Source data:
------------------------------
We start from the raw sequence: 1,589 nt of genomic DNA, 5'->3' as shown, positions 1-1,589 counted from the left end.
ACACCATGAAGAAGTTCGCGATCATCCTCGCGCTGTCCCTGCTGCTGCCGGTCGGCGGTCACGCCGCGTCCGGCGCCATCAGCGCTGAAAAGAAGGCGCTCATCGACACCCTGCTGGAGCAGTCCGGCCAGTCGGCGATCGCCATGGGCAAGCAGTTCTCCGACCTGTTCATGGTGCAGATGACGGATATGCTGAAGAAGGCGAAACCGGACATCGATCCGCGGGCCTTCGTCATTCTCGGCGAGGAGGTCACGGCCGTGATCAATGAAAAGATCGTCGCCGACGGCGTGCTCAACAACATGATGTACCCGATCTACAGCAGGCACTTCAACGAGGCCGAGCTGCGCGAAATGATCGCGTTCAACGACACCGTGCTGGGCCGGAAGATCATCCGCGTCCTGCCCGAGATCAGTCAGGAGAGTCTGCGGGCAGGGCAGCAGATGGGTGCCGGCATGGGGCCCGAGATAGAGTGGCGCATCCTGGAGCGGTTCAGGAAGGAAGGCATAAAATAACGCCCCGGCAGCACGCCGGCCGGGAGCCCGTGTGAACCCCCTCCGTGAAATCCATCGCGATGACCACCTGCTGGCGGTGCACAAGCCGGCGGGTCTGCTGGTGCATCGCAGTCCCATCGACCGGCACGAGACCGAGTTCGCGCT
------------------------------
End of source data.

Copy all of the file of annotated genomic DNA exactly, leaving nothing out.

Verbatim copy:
We start from the raw sequence: 1,589 nt of genomic DNA, 5'->3' as shown, positions 1-1,589 counted from the left end.
ACACCATGAAGAAGTTCGCGATCATCCTCGCGCTGTCCCTGCTGCTGCCGGTCGGCGGTCACGCCGCGTCCGGCGCCATCAGCGCTGAAAAGAAGGCGCTCATCGACACCCTGCTGGAGCAGTCCGGCCAGTCGGCGATCGCCATGGGCAAGCAGTTCTCCGACCTGTTCATGGTGCAGATGACGGATATGCTGAAGAAGGCGAAACCGGACATCGATCCGCGGGCCTTCGTCATTCTCGGCGAGGAGGTCACGGCCGTGATCAATGAAAAGATCGTCGCCGACGGCGTGCTCAACAACATGATGTACCCGATCTACAGCAGGCACTTCAACGAGGCCGAGCTGCGCGAAATGATCGCGTTCAACGACACCGTGCTGGGCCGGAAGATCATCCGCGTCCTGCCCGAGATCAGTCAGGAGAGTCTGCGGGCAGGGCAGCAGATGGGTGCCGGCATGGGGCCCGAGATAGAGTGGCGCATCCTGGAGCGGTTCAGGAAGGAAGGCATAAAATAACGCCCCGGCAGCACGCCGGCCGGGAGCCCGTGTGAACCCCCTCCGTGAAATCCATCGCGATGACCACCTGCTGGCGGTGCACAAGCCGGCGGGTCTGCTGGTGCATCGCAGTCCCATCGACCGGCACGAGACCGAGTTCGCGCT